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  • An air embolism is the most serious dysbaric injury and requires aggressive care, which includes 100% oxygen, intravenous fluids, and hyperbaric treatment.

  • Patients with suspected air embolism should be placed in the Trendelenburg or left lateral decubitus position to minimize the passage of air emboli to the brain.

  • The treatment of choice for most air emboli and decompression illnesses is hyperbaric (recompression) therapy. This is initiated as soon as possible, ideally within 6 hours of the onset of symptoms.


Dysbaric injuries may be the result of several distinct events that expose an individual to a change in barometric pressure. The first possible etiology is an altitude-related event, which can be illustrated by the rapid ascent or descent during airplane transport or sudden cabin decompression at an altitude of 25,000 ft. The second type of dysbaric injury results from an underwater diving accident. A third dysbarism is caused by a blast injury that produces an overpressurization effect. This chapter covers dysbaric diving injuries, and to a lesser degree, aviation-related dysbarisms. Blast injuries are outside the scope of this chapter.

Scuba (self-contained underwater breathing apparatus) diving currently allows the recreational diver to descend to depths >100 ft. There are a number of recreational diving organizations that have minimum age requirements for certifications. In general, candidates must be 15 or 16 years old for full certification. Pool-based divers may be certified at the age of 8 years, and some organizations will certify 10-year-olds for ocean diving to 40 ft (12 m). However, certification is not required to dive and it is the untrained or poorly trained individual who is at greater risk for injury.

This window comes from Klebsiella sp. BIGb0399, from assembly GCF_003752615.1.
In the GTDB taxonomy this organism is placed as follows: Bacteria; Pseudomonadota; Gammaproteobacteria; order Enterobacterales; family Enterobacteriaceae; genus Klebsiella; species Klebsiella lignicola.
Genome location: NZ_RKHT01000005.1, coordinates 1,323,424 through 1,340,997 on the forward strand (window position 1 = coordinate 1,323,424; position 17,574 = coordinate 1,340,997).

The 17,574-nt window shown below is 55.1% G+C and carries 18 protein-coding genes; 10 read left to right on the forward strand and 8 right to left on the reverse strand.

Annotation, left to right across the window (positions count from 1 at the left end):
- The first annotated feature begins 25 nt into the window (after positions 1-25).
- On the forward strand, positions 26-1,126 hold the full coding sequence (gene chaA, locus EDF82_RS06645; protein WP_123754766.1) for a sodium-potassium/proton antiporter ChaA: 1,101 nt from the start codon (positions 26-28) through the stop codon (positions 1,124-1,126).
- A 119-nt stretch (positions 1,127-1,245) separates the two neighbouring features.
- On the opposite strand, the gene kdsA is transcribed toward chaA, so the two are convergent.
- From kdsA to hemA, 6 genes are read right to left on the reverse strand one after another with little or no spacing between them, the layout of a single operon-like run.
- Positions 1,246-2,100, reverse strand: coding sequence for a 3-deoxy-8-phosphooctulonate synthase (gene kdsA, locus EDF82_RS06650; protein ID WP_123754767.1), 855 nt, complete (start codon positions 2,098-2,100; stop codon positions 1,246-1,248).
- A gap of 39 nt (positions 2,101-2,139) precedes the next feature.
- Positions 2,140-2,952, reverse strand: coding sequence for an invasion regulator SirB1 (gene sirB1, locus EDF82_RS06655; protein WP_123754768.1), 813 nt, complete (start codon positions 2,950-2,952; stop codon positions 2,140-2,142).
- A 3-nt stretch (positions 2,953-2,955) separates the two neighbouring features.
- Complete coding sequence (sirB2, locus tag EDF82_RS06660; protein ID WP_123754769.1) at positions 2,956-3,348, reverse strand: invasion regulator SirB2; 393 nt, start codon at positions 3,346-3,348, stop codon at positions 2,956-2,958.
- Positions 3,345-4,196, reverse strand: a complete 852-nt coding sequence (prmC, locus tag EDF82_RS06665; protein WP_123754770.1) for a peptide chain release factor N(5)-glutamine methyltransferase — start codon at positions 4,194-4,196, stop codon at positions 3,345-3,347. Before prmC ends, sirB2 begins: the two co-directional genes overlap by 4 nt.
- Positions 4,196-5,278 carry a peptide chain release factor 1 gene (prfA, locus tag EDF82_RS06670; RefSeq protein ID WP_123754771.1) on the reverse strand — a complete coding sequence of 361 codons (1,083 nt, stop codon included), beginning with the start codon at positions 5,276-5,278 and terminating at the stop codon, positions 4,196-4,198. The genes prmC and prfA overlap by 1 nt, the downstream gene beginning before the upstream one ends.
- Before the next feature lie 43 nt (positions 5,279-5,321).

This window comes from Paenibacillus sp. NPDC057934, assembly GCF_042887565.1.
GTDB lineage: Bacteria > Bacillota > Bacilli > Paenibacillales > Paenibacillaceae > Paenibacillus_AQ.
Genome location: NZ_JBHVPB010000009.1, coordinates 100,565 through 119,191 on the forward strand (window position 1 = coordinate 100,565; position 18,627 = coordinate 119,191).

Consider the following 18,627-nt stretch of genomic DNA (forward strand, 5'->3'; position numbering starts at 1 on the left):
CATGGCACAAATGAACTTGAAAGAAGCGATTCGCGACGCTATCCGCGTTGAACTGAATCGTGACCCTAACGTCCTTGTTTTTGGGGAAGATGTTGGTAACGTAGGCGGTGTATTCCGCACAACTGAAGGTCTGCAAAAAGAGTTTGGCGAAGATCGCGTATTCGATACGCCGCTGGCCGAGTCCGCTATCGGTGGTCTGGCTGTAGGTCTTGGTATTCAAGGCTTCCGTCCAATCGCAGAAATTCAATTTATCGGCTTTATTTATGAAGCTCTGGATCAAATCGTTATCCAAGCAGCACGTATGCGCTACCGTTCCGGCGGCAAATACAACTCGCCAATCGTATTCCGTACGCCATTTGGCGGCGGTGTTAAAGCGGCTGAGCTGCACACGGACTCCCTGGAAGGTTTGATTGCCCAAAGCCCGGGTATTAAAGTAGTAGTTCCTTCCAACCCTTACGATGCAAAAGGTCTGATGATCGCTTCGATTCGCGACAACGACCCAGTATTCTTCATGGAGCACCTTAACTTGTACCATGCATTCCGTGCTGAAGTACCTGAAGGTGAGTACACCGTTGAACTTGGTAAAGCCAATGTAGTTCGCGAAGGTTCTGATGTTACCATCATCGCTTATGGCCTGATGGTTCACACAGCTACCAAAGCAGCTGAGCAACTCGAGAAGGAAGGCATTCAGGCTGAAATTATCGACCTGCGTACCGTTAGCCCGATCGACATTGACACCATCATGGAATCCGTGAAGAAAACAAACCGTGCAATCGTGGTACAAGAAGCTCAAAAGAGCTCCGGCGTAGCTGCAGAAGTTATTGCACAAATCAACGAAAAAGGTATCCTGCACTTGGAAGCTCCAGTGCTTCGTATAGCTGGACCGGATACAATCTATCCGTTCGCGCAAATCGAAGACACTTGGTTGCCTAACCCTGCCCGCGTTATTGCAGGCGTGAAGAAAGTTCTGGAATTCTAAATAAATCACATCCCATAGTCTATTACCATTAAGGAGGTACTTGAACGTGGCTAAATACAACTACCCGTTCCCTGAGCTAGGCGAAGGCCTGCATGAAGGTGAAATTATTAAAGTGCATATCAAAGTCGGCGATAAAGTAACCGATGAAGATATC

Serious diving-related injuries and fatalities are rare and are often associated with human error, unsafe behaviors, or hazardous conditions. From 2010 to 2014, the Divers Alert Network averaged almost 13,000 scuba-related phone and email correspondences per year, with over 4000 emergency calls. In 2014 in the United States, there were 1220 emergency room admissions for scuba-related injuries—and providers were often inexperienced with the presentation and management of these injuries.1 From 2004 to 2014, there has been an average of 65 diving fatalities annually in the United States and Canada,1,2 with a steady decline from 75 in 20112 to 54 in 2014.1 The most common cause of death is from drowning.1–3 On average, there were 16 diving injuries requiring hyperbaric recompression therapy in scuba divers aged 19 years and younger in North America between 1988 and 2002.4 During this time period, the youngest diving fatality was 14 years old and the youngest injured diver was 11.4

Several terms are often used when discussing this topic. Dysbarism represents the general topic of pressure-related injuries. Barotrauma, the most common diving injury, refers to the injuries that are a direct result of the mechanical ...

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